But, I turned to other things for a while: I wrote a massive “sailing ships and sea monsters fantasy trilogy, Terra Incognita, and I produced two all-star rock albums associated with that story. I wrote several more Dune novels as well as a new science fiction trilogy, Hellhole, with Brian Herbert. I wrote a steam-punk fantasy adventure, Clockwork Angels, based on the new concept album by legendary rock group, Rush. I wrote a slapstick comedy fantasy, The Dragon Business, about medieval con men selling their services as dragon slayers, even though there was no dragon. And finally, a whole series, (four novels and six short stories so far) featuring the humorous adventures of Dan Shamble, Zombie PI.
So, when I finally decided to return to the Seven Suns universe with a “next generation” trilogy set twenty years after the end of The Ashes of Worlds, I experienced a bit of culture shock. Thanks to completing all those other projects in the meantime, I had cleared my creative palate. I’d been mentally wrung out after writing seven volumes in a row.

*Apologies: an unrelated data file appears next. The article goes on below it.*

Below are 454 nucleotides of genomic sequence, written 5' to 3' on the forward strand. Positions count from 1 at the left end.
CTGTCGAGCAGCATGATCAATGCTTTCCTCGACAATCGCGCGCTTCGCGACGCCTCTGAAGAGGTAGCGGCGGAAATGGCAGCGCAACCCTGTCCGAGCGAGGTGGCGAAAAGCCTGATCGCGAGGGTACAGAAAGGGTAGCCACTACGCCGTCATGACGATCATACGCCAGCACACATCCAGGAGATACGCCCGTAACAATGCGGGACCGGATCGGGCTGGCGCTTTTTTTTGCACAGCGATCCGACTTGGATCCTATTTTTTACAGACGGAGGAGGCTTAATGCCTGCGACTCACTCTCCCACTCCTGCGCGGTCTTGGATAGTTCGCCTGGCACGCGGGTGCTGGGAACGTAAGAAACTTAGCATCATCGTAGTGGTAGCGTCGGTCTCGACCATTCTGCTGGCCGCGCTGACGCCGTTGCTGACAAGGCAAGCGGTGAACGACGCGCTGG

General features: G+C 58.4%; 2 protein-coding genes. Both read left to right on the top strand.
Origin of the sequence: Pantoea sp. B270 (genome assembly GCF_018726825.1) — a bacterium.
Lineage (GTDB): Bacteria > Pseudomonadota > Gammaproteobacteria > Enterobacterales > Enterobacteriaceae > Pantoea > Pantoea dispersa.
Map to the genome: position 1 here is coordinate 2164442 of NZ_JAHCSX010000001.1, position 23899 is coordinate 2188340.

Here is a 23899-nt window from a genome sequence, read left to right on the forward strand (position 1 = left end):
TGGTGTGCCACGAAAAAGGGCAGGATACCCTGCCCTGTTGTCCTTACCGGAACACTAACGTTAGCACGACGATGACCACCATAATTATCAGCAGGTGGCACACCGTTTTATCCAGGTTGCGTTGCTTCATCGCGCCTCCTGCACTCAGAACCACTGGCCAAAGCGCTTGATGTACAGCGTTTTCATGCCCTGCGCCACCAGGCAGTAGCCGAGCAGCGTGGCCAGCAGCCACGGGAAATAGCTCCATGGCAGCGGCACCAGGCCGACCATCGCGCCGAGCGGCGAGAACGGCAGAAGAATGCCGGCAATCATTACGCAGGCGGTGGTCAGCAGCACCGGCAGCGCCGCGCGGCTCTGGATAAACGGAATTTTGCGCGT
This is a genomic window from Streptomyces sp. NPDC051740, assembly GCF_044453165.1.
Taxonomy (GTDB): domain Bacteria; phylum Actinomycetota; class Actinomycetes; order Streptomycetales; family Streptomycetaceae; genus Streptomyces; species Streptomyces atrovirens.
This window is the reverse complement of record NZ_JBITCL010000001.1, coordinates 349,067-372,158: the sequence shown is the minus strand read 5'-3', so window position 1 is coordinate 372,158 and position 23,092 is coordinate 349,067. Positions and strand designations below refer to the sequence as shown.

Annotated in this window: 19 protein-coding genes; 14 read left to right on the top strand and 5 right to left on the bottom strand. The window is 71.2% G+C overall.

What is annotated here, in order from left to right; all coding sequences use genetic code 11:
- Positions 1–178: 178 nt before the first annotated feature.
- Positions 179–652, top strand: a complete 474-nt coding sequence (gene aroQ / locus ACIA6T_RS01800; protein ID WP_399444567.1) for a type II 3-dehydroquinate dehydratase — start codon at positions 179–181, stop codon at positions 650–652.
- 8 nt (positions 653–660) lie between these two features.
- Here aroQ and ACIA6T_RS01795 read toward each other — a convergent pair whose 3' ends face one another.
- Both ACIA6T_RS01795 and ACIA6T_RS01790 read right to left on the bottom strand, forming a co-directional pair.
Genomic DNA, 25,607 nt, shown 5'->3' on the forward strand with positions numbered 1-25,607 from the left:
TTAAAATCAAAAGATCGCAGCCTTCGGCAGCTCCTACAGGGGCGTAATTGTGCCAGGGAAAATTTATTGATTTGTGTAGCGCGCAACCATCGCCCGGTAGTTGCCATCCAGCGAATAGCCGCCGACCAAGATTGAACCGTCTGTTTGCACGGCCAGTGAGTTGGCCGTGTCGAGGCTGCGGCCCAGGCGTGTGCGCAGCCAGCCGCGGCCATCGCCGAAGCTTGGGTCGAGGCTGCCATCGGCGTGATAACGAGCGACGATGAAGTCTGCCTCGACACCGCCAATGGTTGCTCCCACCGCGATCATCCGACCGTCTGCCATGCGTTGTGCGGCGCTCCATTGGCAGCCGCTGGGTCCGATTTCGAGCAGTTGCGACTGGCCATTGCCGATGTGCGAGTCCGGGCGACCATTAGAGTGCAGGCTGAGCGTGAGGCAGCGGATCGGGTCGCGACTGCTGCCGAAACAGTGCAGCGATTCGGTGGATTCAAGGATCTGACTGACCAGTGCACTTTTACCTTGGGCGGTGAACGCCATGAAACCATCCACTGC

Now I could approach the universe and the characters, fresh.
The Seven Suns universe called me again. I had always planned to return with a new trilogy, and I had planted seeds for a new story throughout the original seven volumes.
The Saga of Shadows.
I knew there would be a tremendous cosmic threat. I knew the whole host of new characters who would take center stage–they had been babies or young children in the earlier books, and twenty years later they were ready for their own adventures. Of course, a Seven Suns novel wouldn’t be the same if I didn’t include some of the old favorite characters, so they had roles as well; some in advisory or supportive positions, while others grabbed me by the creative collar and insisted that they had much more adventuring to do.
Unfortunately, after all that time, many of the details had slipped out of my mind. I’ve always felt that Seven Suns was my “home universe,” the place where I felt most comfortable as a writer. I knew the political situation of all the races, clans, and families; I knew all the planets by heart; I knew the cultures; I knew the characters; I knew the tiny esoteric details of the cities, and the names of all the extended connections of all my characters.
But, you tend to forget things like that over the course of five years.
So in returning to my home universe, I had to reload all of those old details into my memory. It was like cramming for an exam in college . . . no, more complicated than that. It was like preparing to defend my doctoral thesis.